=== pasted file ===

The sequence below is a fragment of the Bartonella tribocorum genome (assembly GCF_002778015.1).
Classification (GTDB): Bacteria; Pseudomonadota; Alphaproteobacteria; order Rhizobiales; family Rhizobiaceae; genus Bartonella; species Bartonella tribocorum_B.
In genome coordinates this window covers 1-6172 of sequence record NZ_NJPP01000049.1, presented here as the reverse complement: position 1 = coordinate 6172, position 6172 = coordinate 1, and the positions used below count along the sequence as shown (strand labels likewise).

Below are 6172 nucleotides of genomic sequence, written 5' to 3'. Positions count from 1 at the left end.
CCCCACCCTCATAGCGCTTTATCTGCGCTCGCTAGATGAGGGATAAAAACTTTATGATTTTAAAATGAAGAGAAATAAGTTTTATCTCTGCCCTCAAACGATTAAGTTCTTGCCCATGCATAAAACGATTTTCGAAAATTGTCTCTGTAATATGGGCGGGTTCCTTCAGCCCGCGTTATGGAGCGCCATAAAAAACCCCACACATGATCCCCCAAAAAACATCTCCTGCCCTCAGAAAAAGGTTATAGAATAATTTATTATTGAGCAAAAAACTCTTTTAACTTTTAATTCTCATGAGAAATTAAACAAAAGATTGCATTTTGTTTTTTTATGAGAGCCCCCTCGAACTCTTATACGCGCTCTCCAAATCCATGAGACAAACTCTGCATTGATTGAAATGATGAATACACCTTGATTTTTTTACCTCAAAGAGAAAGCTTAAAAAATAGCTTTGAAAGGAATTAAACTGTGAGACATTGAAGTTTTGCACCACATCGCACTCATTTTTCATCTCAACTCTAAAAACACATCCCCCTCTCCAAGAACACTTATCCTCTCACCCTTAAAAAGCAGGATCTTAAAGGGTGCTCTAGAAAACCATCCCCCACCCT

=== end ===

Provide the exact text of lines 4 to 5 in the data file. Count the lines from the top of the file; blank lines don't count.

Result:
Below are 6172 nucleotides of genomic sequence, written 5' to 3'. Positions count from 1 at the left end.
CCCCACCCTCATAGCGCTTTATCTGCGCTCGCTAGATGAGGGATAAAAACTTTATGATTTTAAAATGAAGAGAAATAAGTTTTATCTCTGCCCTCAAACGATTAAGTTCTTGCCCATGCATAAAACGATTTTCGAAAATTGTCTCTGTAATATGGGCGGGTTCCTTCAGCCCGCGTTATGGAGCGCCATAAAAAACCCCACACATGATCCCCCAAAAAACATCTCCTGCCCTCAGAAAAAGGTTATAGAATAATTTATTATTGAGCAAAAAACTCTTTTAACTTTTAATTCTCATGAGAAATTAAACAAAAGATTGCATTTTGTTTTTTTATGAGAGCCCCCTCGAACTCTTATACGCGCTCTCCAAATCCATGAGACAAACTCTGCATTGATTGAAATGATGAATACACCTTGATTTTTTTACCTCAAAGAGAAAGCTTAAAAAATAGCTTTGAAAGGAATTAAACTGTGAGACATTGAAGTTTTGCACCACATCGCACTCATTTTTCATCTCAACTCTAAAAACACATCCCCCTCTCCAAGAACACTTATCCTCTCACCCTTAAAAAGCAGGATCTTAAAGGGTGCTCTAGAAAACCATCCCCCACCCT